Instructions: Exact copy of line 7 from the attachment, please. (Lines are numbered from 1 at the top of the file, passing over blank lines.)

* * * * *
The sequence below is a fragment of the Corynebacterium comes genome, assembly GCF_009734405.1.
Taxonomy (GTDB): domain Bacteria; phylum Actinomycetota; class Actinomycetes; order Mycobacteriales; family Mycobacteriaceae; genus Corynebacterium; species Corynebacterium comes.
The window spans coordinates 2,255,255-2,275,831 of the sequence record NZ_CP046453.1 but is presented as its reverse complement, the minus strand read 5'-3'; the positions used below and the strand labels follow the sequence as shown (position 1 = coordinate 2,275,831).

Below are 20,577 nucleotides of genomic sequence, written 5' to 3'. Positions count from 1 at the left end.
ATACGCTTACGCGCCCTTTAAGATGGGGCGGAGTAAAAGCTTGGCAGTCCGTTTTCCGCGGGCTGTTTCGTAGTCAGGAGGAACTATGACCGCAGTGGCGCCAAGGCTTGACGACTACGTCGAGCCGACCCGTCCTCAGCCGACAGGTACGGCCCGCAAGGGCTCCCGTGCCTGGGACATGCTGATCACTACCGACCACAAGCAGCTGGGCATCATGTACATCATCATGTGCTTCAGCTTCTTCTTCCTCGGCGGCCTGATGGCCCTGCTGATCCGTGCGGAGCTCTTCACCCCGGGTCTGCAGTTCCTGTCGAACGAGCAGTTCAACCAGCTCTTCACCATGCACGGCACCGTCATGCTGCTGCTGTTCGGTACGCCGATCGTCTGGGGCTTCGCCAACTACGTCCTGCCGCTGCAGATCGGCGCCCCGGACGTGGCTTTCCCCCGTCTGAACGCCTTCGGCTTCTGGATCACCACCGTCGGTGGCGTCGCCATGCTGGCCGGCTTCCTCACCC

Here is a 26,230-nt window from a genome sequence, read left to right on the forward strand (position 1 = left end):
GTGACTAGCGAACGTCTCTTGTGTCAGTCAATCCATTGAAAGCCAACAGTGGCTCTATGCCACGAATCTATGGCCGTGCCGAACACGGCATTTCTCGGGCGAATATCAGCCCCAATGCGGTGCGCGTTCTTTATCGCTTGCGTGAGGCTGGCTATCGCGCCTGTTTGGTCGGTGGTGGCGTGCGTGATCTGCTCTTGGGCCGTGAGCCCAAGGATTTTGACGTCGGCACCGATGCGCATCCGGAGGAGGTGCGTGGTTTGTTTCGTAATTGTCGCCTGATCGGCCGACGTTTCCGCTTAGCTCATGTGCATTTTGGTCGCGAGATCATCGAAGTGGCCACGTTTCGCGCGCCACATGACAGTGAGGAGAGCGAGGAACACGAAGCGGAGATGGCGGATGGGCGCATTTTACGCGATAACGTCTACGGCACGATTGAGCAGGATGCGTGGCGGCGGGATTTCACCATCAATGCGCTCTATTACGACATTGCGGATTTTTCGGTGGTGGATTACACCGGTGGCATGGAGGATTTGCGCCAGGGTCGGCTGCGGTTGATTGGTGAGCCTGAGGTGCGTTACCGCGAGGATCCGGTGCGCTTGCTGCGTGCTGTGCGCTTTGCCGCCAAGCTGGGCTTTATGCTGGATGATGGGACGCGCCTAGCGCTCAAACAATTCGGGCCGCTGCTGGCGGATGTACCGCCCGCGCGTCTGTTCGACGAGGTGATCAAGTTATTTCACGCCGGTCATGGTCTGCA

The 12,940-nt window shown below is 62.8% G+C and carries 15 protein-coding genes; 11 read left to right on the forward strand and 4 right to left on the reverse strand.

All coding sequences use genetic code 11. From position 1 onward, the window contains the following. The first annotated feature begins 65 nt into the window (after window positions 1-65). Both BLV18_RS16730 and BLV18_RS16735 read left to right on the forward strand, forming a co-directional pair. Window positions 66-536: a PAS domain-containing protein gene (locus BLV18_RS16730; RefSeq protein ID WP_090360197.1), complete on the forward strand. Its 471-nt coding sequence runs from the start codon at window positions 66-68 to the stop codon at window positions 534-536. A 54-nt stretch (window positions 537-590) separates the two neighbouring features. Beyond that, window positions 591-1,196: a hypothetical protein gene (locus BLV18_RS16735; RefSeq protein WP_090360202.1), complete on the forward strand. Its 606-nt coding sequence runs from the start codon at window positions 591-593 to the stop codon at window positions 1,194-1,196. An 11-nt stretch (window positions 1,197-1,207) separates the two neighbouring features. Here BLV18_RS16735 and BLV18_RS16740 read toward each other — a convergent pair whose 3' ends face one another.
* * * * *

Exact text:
GTGACTAGCGAACGTCTCTTGTGTCAGTCAATCCATTGAAAGCCAACAGTGGCTCTATGCCACGAATCTATGGCCGTGCCGAACACGGCATTTCTCGGGCGAATATCAGCCCCAATGCGGTGCGCGTTCTTTATCGCTTGCGTGAGGCTGGCTATCGCGCCTGTTTGGTCGGTGGTGGCGTGCGTGATCTGCTCTTGGGCCGTGAGCCCAAGGATTTTGACGTCGGCACCGATGCGCATCCGGAGGAGGTGCGTGGTTTGTTTCGTAATTGTCGCCTGATCGGCCGACGTTTCCGCTTAGCTCATGTGCATTTTGGTCGCGAGATCATCGAAGTGGCCACGTTTCGCGCGCCACATGACAGTGAGGAGAGCGAGGAACACGAAGCGGAGATGGCGGATGGGCGCATTTTACGCGATAACGTCTACGGCACGATTGAGCAGGATGCGTGGCGGCGGGATTTCACCATCAATGCGCTCTATTACGACATTGCGGATTTTTCGGTGGTGGATTACACCGGTGGCATGGAGGATTTGCGCCAGGGTCGGCTGCGGTTGATTGGTGAGCCTGAGGTGCGTTACCGCGAGGATCCGGTGCGCTTGCTGCGTGCTGTGCGCTTTGCCGCCAAGCTGGGCTTTATGCTGGATGATGGGACGCGCCTAGCGCTCAAACAATTCGGGCCGCTGCTGGCGGATGTACCGCCCGCGCGTCTGTTCGACGAGGTGATCAAGTTATTTCACGCCGGTCATGGTCTGCA